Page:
By Peter S. Kim
Since the outbreak of the Russian invasion of Ukraine, geopolitical risks have risen markedly around the world. The latest conflict between Israel and Palestine is another confirmation of the conflicts spreading to far corners of the world. With deglobalization being taken apart by the rising populism and nationalistic wave, countries are seeing the reversal of the “peace dividend” many took for granted. When the U.S. banned Huawei’s 5G equipment in 2019, it was the first early example of businesses impacted by rising geopolitical risk. A combination of authoritarian regimes and an increasingly unipolar world leads to rising defense spending by many countries.
For defense contracts, nations with clearly defined political allegiance will naturally veer toward their allies. But it can be a double-edged sword for countries with politically neutral positions. Last month, South Korean President Yoon called for the defense industry to be a growing export sector, calling for Korea to become one of the top four weapons producers in the world. The declaration is prompted by Korea’s recent mammoth contract win from Poland, and hopes are that it is the first of many to follow. Korean companies hope to capture rising demand from many countries looking for alternatives to existing contractors. In 2022, South Korea’s arms exports are estimated to hit a record high of over 20 trillion won ($15 billion), notably with a major contract with Poland to supply K2 tanks, K-9 self-propelled howitzers, FA-50 light attack aircraft and Chunmoo multiple rocket launchers. The contract is worth almost 17 trillion won, the biggest win ever for Korea. As Poland is a NATO member and in the vicinity of the escalating geopolitical tensions, it is thought that it is just the beginning of sustained demand from the region.
Historically, South Korea depended on imports for its defense needs, in particular its principal ally, the U.S. But, with the U.S. defense contractors experiencing supply bottlenecks from supply chain issues and rising wages, Korean companies can gain market share with pricing advantages. Korean defense contractors also have the bonus of Korean weapons systems being designed for joint operations with the U.S., making them for smooth integration with those used by NATO allies.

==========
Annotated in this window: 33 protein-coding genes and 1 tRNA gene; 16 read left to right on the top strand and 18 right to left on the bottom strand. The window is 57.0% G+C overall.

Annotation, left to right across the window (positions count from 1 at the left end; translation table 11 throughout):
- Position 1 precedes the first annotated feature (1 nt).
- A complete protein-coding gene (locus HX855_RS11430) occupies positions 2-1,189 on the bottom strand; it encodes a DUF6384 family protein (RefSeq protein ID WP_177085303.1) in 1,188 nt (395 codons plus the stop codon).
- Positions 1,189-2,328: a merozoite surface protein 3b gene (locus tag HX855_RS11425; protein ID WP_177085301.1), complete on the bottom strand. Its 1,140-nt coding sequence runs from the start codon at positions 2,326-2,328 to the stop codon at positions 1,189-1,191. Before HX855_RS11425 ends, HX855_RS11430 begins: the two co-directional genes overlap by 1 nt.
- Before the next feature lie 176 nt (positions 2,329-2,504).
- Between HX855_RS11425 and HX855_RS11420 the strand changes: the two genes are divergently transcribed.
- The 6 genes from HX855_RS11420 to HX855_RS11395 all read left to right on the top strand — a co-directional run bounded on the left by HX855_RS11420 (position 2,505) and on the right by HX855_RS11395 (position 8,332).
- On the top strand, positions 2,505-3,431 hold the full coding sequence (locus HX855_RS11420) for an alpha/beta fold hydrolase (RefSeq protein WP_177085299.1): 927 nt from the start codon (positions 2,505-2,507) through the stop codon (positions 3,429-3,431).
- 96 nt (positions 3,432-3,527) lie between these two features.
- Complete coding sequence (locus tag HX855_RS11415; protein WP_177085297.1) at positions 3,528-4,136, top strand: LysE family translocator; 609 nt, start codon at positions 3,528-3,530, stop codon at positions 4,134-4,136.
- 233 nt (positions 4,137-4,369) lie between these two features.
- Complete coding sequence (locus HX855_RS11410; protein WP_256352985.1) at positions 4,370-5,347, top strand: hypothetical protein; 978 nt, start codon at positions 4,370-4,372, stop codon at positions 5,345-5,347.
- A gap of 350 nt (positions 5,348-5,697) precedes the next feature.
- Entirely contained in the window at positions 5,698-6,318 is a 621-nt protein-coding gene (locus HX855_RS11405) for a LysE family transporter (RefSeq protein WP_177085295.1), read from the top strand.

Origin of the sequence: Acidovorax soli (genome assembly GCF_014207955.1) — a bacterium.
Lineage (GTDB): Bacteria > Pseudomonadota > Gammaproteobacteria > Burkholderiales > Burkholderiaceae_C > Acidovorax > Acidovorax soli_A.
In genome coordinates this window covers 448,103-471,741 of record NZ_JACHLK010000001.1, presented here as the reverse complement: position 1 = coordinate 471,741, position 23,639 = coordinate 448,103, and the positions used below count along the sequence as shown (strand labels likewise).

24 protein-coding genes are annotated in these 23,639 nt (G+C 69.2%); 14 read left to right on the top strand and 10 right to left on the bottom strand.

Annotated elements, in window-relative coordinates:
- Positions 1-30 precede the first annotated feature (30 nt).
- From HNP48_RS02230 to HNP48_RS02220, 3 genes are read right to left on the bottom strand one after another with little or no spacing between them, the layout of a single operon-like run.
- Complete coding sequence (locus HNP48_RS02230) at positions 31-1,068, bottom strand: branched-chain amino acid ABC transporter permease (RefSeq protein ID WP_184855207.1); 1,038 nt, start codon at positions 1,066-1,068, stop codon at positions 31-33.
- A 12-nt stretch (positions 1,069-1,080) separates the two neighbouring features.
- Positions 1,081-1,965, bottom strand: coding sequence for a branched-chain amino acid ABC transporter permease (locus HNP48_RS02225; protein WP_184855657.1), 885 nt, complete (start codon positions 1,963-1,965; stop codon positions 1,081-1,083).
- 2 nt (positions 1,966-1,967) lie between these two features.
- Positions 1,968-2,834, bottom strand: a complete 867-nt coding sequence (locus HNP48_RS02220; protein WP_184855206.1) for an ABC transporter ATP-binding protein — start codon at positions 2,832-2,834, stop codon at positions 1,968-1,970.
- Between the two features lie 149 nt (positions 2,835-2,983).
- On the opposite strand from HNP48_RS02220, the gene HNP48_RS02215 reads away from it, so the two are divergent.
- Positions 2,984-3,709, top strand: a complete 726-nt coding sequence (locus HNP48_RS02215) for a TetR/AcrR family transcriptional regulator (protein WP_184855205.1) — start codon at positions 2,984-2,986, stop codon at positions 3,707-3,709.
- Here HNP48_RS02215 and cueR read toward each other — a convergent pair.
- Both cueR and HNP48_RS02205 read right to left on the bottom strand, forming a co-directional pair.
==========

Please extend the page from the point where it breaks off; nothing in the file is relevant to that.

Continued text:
Despite its alliance with the U.S., South Korean companies are seeking to balance between the U.S. and China to optimize their export potential. Korean companies are famous for their opportunistic and agile export strategies, and they have thus far shown their desire to remain neutral on political matters for their market positioning.
Besides the political alignment, the Korean defense industry follows the classic Korean export strategy of competitive pricing, typically at a 30 percent discount against the global leader. Korean exporters adopted the strategy successfully for many decades, where its advantages in labor cost coupled with government support allow for the pricing discount to international competition, especially the Japanese exporters. The currency advantage further helped “Korea Inc.” apply cost advantage aggressively against Japanese products due to the yen strengthening during its “lost decades.” The ensuing volume growth of Korean products then allows for economies of scale, providing the foundation for sustained market share gains. Korea’s pricing strategy is most famously adopted by China, whose massive incursion into global trade is partially responsible for the current tensions with the U.S.
The second edge for Korean exporters established is the quick turnaround in orders where its industriousness and urgency to satisfy customer demand has helped garner a loyal following worldwide. The turnaround time is especially critical for industries with long waiting periods, such as shipbuilding and construction, explaining Korean companies’ historical success. We also saw such traits during the pandemic when Korean pharmaceutical companies were one of the first companies to provide COVID-19 testing kits.
Finally, some notable companies like Samsung Electronics and Hyundai Motor Company used the cash flow from the growth phase to narrow the quality gap with the industry leader, eventually establishing a spot as the best in its sector. For the two brands, transitioning from the volume growth stage to moving up the quality curve has been the critical step many other Korean brands struggle with. Unsurprisingly, the Korean government also emphasized the importance of aerospace and artificial intelligence technology, which could be crucial in future battlefields.
The addressable market for the defense industry is vast, with global exports dominated by the U.S. and European producers, with an estimated 90 percent of global supply. Therefore, the opportunity is there for “Korea Inc.” to utilize its trademark strengths in competitive pricing, quick turnaround on orders and with the government’s backing. And if Korean companies continue to catch up on product quality relative to global peers, the secret formula for the next emerging Korean export industry could be in the making.
Peter S. Kim is the managing director of KB Financial Group.